Long Hours and Compassion Fatigue Drive Stress for Oncologists

Roxanne Nelson

March 29, 2013

Oncologists tend to be healthy, like to travel to far-off lands, and enjoy reading and a good glass of wine. However, they get stressed out by too many "bureaucratic tasks" and the long hours spent at work. Compassion fatigue is also a key source of stress.

Burnout is a psychologic syndrome characterized by emotional and physical exhaustion caused by excessive and prolonged stress. A recent survey found that burnout is more common among physicians than among other workers in the United States (Arch Intern Med. 2012;172:1377-1385). In fact, 45.8% of physicians reported at least 1 symptom of burnout, defined as loss of enthusiasm for work, feelings of cynicism, and a low sense of personal accomplishment.

In a survey conducted by Medscape, a similar proportion of respondents — 39.8% — indicated that they were burned out, according to the 2013 Medscape Physician Lifestyle Report.

But the news is a little less discouraging for oncologists. For burnout, oncology is ranked number 13 among the 24 specialties surveyed.

On the 7-point severity scale (where 1 indicates "does not interfere with my life," and 7 indicates "so severe that I am thinking of leaving medicine altogether"), oncologists had a mean score of 3.6. More female than male oncologists reported burnout (56% vs 36%).

Key Drivers of Stress

External stressors play a clear and major role in physician burnout. In a Medscape Roundtable in Primary Care, Roy Poses, MD, from Brown University in Providence, Rhode Island, noted that "most interventions meant to improve burnout have treated it like a psychiatric illness, not a rational response to a badly led, dysfunctional healthcare system."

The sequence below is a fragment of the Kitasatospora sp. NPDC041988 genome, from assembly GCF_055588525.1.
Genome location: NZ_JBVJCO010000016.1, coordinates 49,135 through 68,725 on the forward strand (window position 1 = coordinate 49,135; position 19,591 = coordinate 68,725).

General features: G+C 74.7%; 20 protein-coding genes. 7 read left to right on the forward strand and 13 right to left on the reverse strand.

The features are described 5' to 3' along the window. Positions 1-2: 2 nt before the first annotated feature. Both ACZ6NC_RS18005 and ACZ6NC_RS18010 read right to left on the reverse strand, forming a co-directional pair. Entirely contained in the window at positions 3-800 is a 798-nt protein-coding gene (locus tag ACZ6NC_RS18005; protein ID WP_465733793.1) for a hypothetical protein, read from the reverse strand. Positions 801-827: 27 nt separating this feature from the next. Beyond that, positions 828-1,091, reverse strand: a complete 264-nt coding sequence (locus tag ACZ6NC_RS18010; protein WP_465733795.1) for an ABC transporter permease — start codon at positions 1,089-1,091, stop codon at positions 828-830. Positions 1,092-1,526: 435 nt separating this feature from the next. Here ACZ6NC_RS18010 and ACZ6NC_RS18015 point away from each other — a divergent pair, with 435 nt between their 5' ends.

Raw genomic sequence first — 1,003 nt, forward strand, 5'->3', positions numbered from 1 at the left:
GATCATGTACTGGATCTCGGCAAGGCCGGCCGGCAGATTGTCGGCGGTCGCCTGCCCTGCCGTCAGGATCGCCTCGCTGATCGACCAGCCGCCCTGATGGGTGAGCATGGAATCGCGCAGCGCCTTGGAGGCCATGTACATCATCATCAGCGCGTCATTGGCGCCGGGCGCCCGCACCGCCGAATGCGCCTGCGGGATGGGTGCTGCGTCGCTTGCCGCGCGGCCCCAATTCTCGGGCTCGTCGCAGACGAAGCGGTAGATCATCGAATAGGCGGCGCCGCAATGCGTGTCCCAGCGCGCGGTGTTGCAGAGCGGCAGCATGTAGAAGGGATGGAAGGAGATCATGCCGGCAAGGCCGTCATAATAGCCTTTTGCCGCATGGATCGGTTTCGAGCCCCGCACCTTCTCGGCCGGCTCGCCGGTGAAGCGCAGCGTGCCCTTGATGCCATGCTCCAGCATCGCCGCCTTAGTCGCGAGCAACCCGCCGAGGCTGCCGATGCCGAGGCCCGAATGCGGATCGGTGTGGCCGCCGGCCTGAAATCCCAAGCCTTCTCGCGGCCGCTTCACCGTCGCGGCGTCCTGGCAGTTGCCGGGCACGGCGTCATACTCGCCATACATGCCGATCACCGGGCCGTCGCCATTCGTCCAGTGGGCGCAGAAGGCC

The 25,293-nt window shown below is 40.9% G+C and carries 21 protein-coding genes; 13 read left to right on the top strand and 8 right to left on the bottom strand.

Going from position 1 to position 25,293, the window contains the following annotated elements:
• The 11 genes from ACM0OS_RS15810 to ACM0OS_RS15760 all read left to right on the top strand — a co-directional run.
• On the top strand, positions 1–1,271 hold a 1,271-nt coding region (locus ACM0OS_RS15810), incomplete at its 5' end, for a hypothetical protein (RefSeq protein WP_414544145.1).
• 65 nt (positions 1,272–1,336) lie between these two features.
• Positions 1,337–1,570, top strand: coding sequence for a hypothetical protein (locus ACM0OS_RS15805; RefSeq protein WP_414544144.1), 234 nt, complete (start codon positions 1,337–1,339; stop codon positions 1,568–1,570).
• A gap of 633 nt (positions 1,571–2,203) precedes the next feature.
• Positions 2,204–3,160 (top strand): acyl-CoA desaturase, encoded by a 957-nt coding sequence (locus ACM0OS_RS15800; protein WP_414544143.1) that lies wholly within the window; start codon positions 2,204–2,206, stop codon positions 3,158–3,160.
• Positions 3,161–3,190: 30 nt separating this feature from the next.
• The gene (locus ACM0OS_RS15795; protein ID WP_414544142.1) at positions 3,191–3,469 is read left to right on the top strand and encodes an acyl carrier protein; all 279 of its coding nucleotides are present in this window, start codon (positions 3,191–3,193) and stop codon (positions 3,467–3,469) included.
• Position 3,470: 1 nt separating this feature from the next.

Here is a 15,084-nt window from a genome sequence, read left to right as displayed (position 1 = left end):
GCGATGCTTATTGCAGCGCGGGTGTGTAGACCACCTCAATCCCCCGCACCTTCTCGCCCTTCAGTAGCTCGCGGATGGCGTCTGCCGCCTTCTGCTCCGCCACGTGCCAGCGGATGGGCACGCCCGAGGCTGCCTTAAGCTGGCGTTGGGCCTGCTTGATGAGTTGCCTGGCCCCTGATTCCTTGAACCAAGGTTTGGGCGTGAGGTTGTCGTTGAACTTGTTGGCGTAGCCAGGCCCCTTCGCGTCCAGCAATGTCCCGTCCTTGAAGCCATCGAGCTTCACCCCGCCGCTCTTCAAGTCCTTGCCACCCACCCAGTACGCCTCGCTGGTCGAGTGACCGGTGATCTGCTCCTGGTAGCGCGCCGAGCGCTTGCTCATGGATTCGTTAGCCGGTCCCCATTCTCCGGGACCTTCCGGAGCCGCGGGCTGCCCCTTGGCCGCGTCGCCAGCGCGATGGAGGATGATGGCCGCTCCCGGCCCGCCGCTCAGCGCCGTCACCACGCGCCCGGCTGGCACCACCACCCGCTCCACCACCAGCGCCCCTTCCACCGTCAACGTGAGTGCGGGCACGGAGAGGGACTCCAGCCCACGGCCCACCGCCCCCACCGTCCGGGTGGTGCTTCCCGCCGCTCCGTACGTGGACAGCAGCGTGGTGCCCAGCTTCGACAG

In the Medscape survey, oncologists reported that the key drivers of stress are the high level of bureaucratic tasks, "spending too many hours at work," and "compassion fatigue." It is not surprising that oncologists and critical care physicians were the only specialists to list compassion fatigue as 1 of their top 3 stressors.

Conversely, oncologists were least affected by "difficult colleagues or staff," a "difficult employer," or a "lack of professional fulfillment."

Age and Good Health

Age also plays a role in the degree of burnout experienced; it appears to peak during midlife. Burnout was reported by 32% of oncologists 46 to 55 years of age, by 29% of those 56 to 65 years of age, and by only 4% of those older than 66 years (which could be related to retirement or reduced work hours).

In general, oncologists enjoy good health, whether or not they reported burnout. On a 7-point physical health scale (where 1 indicates "poor health" and 7 indicates "extremely healthy"), the mean physical health score was 5.3 for those who reported burnout and 5.7 for those who did not.

However, burnout status did appear to affect body weight. Oncologists appear to maintain a healthier weight than their patients, but burned out physicians tended to weigh more. Of oncologists who reported burnout, 49% were overweight or obese; of those who did not, 40% were.

Happiness and Marriage

How happy are oncologists? Not surprisingly, mean scores on the 7-point happiness scale (where 1 indicates "very unhappy" and 7 indicates "very happy") were lower in those who reported burnout than in those who did not (3.8 vs 5.3). This rate matches that of the public at large.

Oncologists who reported burnout and those who did not were happier at home than at work (5.0 vs 5.5).

However, burnout did not seem to affect marital status. As in other physician groups, a large percentage of oncologists are married or live with a domestic partner; rates are similar for those who reported burnout and those who did not (83% vs 81%). In addition, roughly two thirds of all oncologists are still in their first marriage; that number is slightly higher in the burnout group.

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